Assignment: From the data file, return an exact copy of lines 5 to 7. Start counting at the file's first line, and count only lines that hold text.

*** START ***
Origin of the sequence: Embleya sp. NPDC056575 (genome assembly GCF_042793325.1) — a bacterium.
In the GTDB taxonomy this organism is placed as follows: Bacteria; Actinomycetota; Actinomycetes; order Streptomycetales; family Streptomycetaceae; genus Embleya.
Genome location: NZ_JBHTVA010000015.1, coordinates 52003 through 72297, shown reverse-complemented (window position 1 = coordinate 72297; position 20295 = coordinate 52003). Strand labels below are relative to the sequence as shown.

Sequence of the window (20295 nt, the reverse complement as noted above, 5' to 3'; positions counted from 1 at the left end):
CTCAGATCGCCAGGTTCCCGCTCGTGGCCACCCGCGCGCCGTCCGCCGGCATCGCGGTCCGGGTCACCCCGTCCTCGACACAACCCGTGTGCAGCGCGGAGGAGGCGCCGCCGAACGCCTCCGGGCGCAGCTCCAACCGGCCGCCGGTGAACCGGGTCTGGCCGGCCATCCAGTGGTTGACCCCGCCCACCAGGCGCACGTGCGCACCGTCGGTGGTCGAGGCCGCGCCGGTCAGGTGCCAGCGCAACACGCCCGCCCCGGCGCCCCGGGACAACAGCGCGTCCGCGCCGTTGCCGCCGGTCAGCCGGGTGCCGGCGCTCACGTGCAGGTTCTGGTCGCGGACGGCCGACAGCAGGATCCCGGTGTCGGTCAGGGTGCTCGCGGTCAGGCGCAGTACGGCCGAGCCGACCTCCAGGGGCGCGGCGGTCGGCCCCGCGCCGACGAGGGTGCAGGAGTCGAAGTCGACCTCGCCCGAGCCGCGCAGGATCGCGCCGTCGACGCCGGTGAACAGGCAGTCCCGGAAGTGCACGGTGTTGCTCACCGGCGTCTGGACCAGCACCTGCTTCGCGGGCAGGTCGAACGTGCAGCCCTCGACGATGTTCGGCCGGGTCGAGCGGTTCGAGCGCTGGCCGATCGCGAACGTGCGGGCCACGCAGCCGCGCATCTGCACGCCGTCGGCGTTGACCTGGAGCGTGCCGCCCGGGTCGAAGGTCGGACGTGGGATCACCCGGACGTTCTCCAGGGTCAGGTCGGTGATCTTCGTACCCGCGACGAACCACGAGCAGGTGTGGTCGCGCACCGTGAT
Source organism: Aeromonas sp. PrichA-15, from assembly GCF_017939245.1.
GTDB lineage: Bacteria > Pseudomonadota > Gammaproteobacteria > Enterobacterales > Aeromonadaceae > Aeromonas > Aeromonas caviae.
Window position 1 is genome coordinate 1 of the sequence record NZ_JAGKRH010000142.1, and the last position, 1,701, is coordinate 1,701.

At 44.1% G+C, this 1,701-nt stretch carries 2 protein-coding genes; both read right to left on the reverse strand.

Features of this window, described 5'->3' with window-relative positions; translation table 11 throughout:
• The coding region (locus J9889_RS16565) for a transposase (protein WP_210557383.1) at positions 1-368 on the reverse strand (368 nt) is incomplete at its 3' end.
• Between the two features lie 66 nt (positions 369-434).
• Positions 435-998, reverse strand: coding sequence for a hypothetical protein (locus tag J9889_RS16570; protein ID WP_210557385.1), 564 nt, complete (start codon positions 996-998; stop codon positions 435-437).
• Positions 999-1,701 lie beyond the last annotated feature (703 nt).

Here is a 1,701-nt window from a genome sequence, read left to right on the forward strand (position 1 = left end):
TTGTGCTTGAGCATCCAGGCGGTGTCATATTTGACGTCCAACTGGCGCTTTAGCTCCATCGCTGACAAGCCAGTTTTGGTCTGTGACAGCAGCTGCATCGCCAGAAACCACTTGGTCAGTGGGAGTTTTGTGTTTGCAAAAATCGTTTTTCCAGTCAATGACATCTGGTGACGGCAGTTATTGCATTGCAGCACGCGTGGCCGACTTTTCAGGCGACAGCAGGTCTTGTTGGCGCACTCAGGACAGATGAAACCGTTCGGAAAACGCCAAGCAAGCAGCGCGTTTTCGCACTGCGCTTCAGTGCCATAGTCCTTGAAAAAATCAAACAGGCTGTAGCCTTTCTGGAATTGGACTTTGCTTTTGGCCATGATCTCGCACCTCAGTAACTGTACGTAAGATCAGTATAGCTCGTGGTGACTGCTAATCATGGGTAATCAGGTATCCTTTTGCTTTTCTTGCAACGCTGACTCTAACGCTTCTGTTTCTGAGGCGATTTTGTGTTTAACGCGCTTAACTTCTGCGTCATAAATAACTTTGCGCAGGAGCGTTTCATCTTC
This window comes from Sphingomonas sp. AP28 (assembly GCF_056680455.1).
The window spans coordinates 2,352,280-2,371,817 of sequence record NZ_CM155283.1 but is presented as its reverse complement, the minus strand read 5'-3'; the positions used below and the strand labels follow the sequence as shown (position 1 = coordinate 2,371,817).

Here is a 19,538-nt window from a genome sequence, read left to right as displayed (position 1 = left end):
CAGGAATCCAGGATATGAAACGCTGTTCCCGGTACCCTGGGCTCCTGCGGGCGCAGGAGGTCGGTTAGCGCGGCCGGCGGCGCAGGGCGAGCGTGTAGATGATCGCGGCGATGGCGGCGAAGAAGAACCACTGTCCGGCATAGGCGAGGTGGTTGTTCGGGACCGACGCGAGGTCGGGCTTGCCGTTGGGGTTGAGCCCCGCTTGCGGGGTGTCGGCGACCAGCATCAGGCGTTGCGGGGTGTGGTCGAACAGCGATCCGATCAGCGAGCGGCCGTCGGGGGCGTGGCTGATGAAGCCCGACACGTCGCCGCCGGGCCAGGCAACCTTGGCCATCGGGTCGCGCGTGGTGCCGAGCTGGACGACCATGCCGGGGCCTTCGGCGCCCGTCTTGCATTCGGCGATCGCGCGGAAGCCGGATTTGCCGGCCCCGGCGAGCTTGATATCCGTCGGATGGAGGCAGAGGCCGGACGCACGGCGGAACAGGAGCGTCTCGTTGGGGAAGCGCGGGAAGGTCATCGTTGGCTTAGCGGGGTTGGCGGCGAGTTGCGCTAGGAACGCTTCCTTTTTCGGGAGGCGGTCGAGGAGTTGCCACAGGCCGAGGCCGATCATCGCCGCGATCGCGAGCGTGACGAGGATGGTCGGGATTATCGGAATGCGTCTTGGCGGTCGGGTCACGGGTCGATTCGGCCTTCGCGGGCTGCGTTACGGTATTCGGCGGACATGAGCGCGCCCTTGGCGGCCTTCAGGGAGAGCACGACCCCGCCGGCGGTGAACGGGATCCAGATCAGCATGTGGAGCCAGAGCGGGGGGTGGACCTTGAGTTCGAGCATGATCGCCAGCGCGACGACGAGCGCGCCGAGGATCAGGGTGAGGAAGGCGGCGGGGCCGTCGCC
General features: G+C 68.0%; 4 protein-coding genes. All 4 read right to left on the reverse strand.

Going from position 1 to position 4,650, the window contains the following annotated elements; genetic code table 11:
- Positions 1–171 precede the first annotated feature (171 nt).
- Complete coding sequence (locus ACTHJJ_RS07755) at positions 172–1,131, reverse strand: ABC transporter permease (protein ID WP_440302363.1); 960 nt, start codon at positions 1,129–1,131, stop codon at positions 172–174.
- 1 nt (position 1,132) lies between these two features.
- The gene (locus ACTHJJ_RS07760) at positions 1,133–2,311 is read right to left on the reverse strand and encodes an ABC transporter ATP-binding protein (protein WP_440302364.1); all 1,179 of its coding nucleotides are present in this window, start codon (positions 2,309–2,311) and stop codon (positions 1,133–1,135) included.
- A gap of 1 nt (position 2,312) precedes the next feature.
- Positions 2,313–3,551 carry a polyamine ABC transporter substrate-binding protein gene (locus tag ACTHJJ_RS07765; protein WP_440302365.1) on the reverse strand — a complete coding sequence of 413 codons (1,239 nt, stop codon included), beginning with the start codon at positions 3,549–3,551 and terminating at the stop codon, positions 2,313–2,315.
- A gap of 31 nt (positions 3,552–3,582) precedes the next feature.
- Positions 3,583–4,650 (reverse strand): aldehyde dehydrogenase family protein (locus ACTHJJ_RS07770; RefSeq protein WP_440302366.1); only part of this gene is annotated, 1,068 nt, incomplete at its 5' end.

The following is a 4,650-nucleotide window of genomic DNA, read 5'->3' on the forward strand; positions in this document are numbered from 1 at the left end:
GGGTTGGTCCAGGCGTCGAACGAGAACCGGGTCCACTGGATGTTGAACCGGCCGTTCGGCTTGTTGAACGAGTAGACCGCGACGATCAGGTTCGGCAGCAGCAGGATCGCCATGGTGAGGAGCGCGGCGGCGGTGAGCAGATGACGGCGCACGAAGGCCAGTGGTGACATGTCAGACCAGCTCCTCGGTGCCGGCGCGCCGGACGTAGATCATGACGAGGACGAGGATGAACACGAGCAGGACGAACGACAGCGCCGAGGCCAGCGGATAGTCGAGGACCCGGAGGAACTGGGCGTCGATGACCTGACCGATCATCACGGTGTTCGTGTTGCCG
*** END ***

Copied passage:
CTCAGATCGCCAGGTTCCCGCTCGTGGCCACCCGCGCGCCGTCCGCCGGCATCGCGGTCCGGGTCACCCCGTCCTCGACACAACCCGTGTGCAGCGCGGAGGAGGCGCCGCCGAACGCCTCCGGGCGCAGCTCCAACCGGCCGCCGGTGAACCGGGTCTGGCCGGCCATCCAGTGGTTGACCCCGCCCACCAGGCGCACGTGCGCACCGTCGGTGGTCGAGGCCGCGCCGGTCAGGTGCCAGCGCAACACGCCCGCCCCGGCGCCCCGGGACAACAGCGCGTCCGCGCCGTTGCCGCCGGTCAGCCGGGTGCCGGCGCTCACGTGCAGGTTCTGGTCGCGGACGGCCGACAGCAGGATCCCGGTGTCGGTCAGGGTGCTCGCGGTCAGGCGCAGTACGGCCGAGCCGACCTCCAGGGGCGCGGCGGTCGGCCCCGCGCCGACGAGGGTGCAGGAGTCGAAGTCGACCTCGCCCGAGCCGCGCAGGATCGCGCCGTCGACGCCGGTGAACAGGCAGTCCCGGAAGTGCACGGTGTTGCTCACCGGCGTCTGGACCAGCACCTGCTTCGCGGGCAGGTCGAACGTGCAGCCCTCGACGATGTTCGGCCGGGTCGAGCGGTTCGAGCGCTGGCCGATCGCGAACGTGCGGGCCACGCAGCCGCGCATCTGCACGCCGTCGGCGTTGACCTGGAGCGTGCCGCCCGGGTCGAAGGTCGGACGTGGGATCACCCGGACGTTCTCCAGGGTCAGGTCGGTGATCTTCGTACCCGCGACGAACCACGAGCAGGTGTGGTCGCGCACCGTGAT
Source organism: Aeromonas sp. PrichA-15, from assembly GCF_017939245.1.
GTDB lineage: Bacteria > Pseudomonadota > Gammaproteobacteria > Enterobacterales > Aeromonadaceae > Aeromonas > Aeromonas caviae.